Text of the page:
Perelman said yesterday that Belmont Industries had been seeking an acquisition for some time but that the company decided that its money was best spent by taking General Refractories private.
"We looked at a lot of companies and we've decided that what we were looking at wasn't as good as what we already had," Perelman said in an interview.
General Refractories, based in Bala Cynwyd, is a diversified mineral- resource company engaged in the sale of furnace bricks and mineral products. In 1987, the firm earned $42.9 million on sales of $209.28 million.
Belmont Industries is a diversified holding company whose wholly owned subsidiaries manufacture products ranging from dental supplies to gardening equipment.
Yesterday's proposal calls for a merger between General Refractories and Belmont or one of its wholly owned subsidiaries. The offer is scheduled to expire on June 24.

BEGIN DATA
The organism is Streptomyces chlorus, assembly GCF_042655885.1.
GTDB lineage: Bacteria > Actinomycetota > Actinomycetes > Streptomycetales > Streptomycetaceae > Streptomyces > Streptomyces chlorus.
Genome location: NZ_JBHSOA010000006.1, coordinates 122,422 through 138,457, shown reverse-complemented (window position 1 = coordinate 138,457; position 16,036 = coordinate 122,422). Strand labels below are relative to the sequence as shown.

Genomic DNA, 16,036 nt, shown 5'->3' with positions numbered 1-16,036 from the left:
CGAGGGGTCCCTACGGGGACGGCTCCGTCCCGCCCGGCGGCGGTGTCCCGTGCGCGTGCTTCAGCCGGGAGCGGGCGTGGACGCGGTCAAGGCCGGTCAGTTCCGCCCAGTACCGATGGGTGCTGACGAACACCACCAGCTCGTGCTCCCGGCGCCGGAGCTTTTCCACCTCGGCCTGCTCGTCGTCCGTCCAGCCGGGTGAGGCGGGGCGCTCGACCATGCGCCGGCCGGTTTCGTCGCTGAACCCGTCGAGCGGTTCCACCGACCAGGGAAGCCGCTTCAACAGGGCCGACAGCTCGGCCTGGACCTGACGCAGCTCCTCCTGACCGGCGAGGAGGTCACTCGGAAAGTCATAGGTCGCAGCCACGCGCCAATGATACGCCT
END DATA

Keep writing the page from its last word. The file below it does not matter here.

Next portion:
General Refractories' board has established a committee of independent directors to study the proposal and negotiate on behalf of the company. The committee also has been authorized to hire an investment banking firm to help in determining the fairness of the offer. Perelman will not participate in the board's consideration of the Belmont offer.
General Refractories' board also voted yesterday not to adopt certain anti- takeover protections recently approved by the state legislature for Pennsylvania-based corporations.
Perelman yesterday declined to make a prediction on whether General Refractories' board would vote to accept his offer.
"I think they're going through the necessary steps which they have to do to see to it that the stockholders get the best value," he said.
General Refractories has been engaged in a protracted effort to acquire Champion Parts Rebuilders Inc. of Illinois. Champion spurned the offer, and General Refractories filed suit against the firm. The suit is pending.
Perelman said yesterday that the Champion deal remains stalled and that the ultimate resolution of the deal would be unaffected by a Belmont takeover.
"Whether I cut it (the deal with Champion) or not depends on what the Champion people want to do," he said.